From its new headquarters, W + K also began to pursue its goal of ach ieving "branded content"--advertising melded with other forms of ente rtainment, such as music, television, and film--and thereby extended the branded image into areas other than the 30-second television spot . The company created an in-house entertainment division to pursue pr ojects funded by a client or produced by the agency itself. One such project produced by W + K was a book called Cat Spelled Backwards Doesn't Spell God: The Dogs of Portland, which hit bestseller lis ts overseas.
2000s: Continuing As a Leader and Trendsetter
Bad news came in 2001 when Coca-Cola pulled back much of its business from W + K and Microsoft cut its ties to the company completely. Bot h of these losses led to layoffs of a significant number of employees at W + K (despite the acquisition of Amazon.com as a new client). No twithstanding the cutbacks, the company continued its experiments wit h branded content. New projects involved pairing clients with new med ia. For example, in 2001, NIKE worked with Radical Media to produce a documentary called Road to Paris, which followed Lance Armstr ong on the Tour de France. Also in 2001, W + K debuted two-minute ver sions of NIKE commercials that were, in effect, music videos. The Tok yo office also began experimenting with music, commissioning original songs and music videos for NIKE advertisements. The success of NIKE music led NIKE and W + K to launch their own record label in the fall of 2003 and to start work on a production called "Ball: The Musical. "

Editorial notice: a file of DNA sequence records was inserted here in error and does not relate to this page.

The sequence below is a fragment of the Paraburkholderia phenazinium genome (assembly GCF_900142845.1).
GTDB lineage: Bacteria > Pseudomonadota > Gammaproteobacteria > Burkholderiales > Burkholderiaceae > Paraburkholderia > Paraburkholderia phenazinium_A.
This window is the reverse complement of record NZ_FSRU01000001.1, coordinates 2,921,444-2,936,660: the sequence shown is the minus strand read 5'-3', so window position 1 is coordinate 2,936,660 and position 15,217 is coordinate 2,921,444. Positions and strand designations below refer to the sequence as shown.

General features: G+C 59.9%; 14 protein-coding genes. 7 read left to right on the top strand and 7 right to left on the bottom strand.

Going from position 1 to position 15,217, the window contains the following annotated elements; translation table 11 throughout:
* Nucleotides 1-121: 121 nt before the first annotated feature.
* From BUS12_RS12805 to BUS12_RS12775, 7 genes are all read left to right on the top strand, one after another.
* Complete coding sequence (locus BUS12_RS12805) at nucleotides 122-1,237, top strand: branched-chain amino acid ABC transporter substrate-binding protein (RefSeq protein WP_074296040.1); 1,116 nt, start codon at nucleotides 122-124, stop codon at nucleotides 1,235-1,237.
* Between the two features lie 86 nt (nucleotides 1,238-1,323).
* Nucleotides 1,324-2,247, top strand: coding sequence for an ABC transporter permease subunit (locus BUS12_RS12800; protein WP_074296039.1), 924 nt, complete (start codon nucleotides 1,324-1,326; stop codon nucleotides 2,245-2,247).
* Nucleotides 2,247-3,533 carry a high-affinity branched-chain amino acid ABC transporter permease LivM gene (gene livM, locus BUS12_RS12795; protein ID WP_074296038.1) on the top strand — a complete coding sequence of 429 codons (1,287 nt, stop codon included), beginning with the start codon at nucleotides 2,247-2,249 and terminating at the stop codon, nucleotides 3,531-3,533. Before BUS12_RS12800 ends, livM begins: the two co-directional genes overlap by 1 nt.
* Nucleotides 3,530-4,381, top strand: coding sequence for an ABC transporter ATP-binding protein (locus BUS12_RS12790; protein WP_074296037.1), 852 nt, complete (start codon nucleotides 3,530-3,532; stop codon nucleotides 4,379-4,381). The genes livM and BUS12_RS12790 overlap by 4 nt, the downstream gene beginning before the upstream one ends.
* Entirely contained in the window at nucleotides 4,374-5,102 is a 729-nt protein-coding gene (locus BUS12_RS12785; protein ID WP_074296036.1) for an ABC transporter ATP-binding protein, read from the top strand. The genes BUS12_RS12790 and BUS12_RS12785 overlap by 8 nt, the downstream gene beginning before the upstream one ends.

In 2004, W + K opened an office in Shanghai. This brought the company 's number of overseas offices to four, with additional offices in Lon don, Amsterdam, and Tokyo. W + K also had U.S. offices in New York an d Portland. The company had billings of about $875 million and a staff of 523. Within W + K, a new generation of managers was being re cruited as Wieden began to look toward retirement. Questions arose ab out the style of work W + K would produce without either Wieden or Ke nnedy, but one thing was certain: The contribution these two men had made to the field of advertising would continue to influence practiti oners and agencies for years to come.